Changing With the Times: The Need for Hotel Marketing and Revenue Management to Converge

By Paul van Meerendonk Director of Advisory Services, IDeaS Revenue Solutions | April 20, 2014

With all the negative reporting around economic recoveries running out of steam, it is pleasing news indeed for hoteliers around the world that travellers, both business and leisure, are spending more money than ever before and the biggest chunk of their money goes toward booking accommodation. In 2012, $162.4 billion was spent on travel world-wide, compared to $145 billion in 2011, and 39% of spending was on hotels, compared to 37% on flights . Yet with increasing levels of competition, more hotels than ever before are vying for a slice of the same traveller spending pie, forcing hoteliers to rethink and fight harder to capture the attention of potential customers and retain existing guests.

We are currently in a digital age. The proliferation of new technologies and the uptake of them by guests is changing the booking landscape so quickly that even technological adept hospitality managers can find it difficult to keep up. The biggest change in recent years has been the rise and heightening reliance on mobile devices such as smartphones and tablets, as well as the social media apps offered on these devices, which are available at any time in any location. The transformation in the use of technology is also turning traditional sales, marketing and revenue management on its head and demanding a more holistic approach to how hotels run their business and interact with consumers.

New and Evolving Trends in How Travelers Book Hotels

Remember the days when the only option for your hotel guests was to either ring your property directly or be booked into your hotel via a travel agent? Offering this style of booking travel is still vital in meeting the needs of all travellers across all generations, some of whom still like to be able to contact hotels by phone to ask questions or meet face-to-face with a travel agent to book their travel. However, a large segment of the travel population sees this as an old-fashioned way of the past, with these tech-savvy travellers ditching tradition, and its middleman travel agent, in favour of taking charge of things themselves. They have fully embraced the ease of using their mobile device and online apps to research third party unadulterated actual guest reviews, compare hotel rates across multiple channels and book their own travels wherever and whenever it suits them.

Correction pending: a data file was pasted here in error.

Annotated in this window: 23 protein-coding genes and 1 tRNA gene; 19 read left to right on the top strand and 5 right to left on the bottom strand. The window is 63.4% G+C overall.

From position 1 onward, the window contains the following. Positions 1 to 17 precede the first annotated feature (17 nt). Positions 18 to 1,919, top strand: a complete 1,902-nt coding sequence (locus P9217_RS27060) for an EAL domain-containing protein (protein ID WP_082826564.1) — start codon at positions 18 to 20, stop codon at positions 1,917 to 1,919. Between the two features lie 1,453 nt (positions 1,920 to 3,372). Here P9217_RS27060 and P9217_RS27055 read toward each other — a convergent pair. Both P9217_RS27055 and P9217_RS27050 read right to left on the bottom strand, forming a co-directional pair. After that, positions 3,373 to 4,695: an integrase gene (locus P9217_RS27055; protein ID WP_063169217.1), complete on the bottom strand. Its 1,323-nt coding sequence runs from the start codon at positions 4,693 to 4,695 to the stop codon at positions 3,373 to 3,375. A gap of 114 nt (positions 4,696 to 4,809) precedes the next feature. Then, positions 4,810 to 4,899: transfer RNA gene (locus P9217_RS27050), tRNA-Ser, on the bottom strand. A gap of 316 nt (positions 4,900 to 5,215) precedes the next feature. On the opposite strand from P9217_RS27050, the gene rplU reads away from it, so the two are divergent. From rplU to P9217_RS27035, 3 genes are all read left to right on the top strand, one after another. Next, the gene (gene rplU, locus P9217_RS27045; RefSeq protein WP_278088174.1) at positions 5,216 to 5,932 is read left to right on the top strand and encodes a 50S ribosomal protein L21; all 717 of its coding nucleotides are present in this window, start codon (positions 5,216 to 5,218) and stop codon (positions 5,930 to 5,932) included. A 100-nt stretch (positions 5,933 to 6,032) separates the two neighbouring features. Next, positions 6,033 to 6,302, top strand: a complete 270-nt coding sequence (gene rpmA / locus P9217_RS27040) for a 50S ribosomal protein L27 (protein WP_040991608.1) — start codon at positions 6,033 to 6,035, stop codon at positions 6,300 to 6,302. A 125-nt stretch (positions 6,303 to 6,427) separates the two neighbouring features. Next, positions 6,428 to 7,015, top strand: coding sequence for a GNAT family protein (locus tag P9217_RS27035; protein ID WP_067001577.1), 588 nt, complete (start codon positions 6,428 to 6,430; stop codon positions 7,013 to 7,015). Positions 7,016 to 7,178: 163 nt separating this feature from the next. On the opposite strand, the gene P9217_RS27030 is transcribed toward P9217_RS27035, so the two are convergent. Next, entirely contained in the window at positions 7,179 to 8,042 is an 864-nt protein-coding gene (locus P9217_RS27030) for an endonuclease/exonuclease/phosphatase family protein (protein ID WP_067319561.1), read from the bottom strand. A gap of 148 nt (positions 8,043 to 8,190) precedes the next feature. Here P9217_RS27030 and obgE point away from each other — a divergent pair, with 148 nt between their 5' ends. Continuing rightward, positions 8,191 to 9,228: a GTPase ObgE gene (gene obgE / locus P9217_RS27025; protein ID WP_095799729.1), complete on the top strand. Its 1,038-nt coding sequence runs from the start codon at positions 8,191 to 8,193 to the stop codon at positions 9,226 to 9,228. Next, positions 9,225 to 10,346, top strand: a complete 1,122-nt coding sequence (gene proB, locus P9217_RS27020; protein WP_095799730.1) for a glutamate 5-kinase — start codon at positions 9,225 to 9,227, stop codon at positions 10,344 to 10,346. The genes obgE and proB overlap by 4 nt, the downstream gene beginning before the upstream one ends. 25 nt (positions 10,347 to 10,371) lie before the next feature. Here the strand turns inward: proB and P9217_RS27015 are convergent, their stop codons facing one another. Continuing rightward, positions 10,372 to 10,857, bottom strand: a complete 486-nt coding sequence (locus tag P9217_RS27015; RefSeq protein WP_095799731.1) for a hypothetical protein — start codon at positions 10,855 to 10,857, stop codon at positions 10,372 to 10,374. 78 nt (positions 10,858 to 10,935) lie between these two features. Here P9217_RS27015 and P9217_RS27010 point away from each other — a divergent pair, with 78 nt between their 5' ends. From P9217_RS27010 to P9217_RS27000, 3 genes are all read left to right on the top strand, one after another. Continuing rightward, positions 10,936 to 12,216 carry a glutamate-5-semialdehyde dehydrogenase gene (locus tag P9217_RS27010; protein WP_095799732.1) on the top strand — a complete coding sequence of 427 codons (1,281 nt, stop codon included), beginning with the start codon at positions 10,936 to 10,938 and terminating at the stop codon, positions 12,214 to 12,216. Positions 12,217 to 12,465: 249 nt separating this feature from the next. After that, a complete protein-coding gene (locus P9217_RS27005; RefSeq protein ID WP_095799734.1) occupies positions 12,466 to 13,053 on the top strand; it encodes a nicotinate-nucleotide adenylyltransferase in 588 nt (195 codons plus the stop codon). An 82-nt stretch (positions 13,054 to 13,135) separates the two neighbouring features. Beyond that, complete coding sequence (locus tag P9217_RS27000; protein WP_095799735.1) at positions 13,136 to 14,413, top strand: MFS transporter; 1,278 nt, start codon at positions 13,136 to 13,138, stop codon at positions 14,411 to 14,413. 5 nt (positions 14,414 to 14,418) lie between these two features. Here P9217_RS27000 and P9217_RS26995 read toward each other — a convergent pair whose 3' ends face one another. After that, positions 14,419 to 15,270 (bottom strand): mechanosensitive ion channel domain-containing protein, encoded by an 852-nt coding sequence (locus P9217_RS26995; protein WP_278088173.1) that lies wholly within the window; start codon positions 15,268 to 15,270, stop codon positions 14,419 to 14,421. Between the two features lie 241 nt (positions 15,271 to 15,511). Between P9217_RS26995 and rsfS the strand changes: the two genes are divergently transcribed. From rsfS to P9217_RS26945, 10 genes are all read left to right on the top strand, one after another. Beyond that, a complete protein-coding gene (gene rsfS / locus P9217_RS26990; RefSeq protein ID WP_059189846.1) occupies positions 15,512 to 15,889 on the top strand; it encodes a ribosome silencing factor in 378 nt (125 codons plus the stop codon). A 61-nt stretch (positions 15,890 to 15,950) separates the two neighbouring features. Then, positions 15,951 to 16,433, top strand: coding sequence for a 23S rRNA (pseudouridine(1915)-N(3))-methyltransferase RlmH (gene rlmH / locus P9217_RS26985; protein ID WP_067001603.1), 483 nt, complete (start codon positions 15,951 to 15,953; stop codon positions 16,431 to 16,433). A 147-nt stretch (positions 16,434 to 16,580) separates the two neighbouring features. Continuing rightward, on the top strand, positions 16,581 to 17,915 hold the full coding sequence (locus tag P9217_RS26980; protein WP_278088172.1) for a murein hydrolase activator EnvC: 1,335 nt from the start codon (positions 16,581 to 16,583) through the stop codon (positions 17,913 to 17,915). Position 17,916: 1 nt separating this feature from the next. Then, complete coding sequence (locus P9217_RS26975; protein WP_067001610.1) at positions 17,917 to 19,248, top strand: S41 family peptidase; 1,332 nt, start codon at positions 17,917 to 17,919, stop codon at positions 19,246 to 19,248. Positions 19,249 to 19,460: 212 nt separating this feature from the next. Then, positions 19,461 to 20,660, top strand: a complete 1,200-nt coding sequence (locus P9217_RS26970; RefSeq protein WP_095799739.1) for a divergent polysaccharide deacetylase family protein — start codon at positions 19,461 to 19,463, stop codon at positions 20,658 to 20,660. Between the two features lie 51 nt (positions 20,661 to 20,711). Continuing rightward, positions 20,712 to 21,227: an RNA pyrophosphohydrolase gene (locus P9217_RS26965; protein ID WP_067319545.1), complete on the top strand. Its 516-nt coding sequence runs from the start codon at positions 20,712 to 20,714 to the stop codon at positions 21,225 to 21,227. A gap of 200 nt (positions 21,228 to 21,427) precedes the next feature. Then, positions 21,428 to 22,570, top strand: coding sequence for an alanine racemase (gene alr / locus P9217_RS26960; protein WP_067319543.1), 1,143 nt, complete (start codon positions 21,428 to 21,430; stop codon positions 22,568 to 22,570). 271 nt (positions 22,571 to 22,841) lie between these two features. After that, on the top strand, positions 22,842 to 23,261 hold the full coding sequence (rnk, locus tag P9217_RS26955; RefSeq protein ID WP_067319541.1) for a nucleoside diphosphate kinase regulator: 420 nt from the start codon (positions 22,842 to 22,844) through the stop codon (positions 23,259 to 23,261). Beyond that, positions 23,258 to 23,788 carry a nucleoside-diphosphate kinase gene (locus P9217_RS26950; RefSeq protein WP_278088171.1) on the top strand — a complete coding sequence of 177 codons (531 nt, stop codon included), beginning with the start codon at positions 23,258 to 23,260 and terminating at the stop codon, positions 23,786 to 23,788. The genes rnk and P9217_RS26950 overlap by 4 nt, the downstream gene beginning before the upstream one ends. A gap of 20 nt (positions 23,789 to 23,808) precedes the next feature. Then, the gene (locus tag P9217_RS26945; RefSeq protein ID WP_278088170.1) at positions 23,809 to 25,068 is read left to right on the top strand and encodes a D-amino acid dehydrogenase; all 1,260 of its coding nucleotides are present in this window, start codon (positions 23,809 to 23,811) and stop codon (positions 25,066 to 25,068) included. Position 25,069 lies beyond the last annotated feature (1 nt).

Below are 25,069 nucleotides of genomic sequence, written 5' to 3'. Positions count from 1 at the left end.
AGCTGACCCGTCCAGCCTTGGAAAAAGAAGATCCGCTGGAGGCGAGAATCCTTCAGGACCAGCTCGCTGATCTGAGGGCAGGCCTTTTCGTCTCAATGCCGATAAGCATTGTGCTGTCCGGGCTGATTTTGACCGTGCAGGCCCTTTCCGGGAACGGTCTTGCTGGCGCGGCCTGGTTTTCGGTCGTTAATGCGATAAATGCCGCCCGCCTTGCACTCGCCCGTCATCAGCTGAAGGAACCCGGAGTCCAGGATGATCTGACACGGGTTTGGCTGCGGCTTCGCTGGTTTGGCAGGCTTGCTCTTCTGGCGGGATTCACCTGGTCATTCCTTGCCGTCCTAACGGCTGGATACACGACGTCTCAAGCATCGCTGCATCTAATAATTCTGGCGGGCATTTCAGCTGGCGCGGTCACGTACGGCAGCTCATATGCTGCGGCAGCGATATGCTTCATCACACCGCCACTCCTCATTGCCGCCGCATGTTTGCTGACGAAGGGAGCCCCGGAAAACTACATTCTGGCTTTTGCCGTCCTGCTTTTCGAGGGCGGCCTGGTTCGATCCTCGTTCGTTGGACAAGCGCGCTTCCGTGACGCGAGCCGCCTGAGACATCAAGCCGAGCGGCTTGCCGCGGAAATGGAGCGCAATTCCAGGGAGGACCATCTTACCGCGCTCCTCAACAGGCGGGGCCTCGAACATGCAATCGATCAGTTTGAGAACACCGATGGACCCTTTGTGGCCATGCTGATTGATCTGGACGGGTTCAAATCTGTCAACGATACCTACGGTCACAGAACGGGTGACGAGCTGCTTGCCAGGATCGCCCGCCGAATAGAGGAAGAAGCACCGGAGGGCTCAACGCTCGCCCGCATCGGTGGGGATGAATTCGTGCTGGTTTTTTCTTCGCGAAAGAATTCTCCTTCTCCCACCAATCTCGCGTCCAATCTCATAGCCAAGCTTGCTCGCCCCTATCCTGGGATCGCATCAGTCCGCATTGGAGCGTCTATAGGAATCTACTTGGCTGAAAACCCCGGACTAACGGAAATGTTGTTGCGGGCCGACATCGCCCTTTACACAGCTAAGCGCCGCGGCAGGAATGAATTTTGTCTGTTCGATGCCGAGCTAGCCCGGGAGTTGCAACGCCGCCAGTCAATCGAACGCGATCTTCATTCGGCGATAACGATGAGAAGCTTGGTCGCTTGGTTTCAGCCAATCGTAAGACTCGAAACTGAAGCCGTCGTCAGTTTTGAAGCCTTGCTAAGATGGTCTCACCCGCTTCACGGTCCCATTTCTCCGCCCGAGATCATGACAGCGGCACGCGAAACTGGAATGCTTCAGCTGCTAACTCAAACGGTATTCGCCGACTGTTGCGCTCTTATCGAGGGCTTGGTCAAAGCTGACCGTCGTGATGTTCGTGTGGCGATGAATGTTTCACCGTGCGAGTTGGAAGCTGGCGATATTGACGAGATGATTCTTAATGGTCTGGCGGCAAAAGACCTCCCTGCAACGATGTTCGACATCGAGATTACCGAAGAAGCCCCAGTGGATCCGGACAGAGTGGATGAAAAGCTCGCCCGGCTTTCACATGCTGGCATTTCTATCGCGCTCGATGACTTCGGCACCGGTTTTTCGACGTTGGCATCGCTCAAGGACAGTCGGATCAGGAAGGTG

The gusto in which many travellers are getting behind the new trend of booking their own adventures online is reflected in statistics that show 148.3 million travel bookings, 57% of all travel reservations are made on the Internet. And the most telling numbers of all for hotel operators is the fact that 65% of same-day hotel reservations are made from a smartphone, 81% of travellers find user reviews important and 49% of travellers won’t book a hotel without reviews .

Hotels Need to Play Catch Up, Fast

Coming up in January 2018...

Mobile Technology: Relentless Innovation

Technology has become a crucial component in attracting and retaining hotel guests, and the need to enhance a guest’s technology experience is driving a relentless pace of innovation. To meet and exceed guest expectations, 54% of hotels will spend more on technology in 2018, and mobile solutions in particular will top the list of capital investments. Many hotels are integrating mobile booking, mobile keys, mobile payments and mobile check-in into their operations. Other hotels are emphasizing the in-room experience, boosting bandwidth and upgrading flat screen TVs to more easily interface with guest mobile devices. And though not yet mainstream, there are many exciting technology developments on the near horizon. The Internet of Things (loT) is taking form in some places, and can be found in guest room control systems, voice activation systems, and in wearable sensors that can be used for access and payment options. Virtual reality headsets are available at some hotels so guests can enjoy virtual trips to exotic locations or if off-property, preview conference facilities and guest rooms. How long will it be before a hotel employs a fleet of robots for room service, or utilizes a hologram as a concierge, or installs gesture-controlled walls that feature interactive digital displays? Some hotels are already using augmented reality for translation services, or interactive wall maps, or even virtual décor. This pace of innovation is challenging property owners and brands to stay on top of the latest technology trends while still addressing current projects. The January Hotel Business Review will explore what some hotels are doing to maximize their opportunities in the mobile technology space.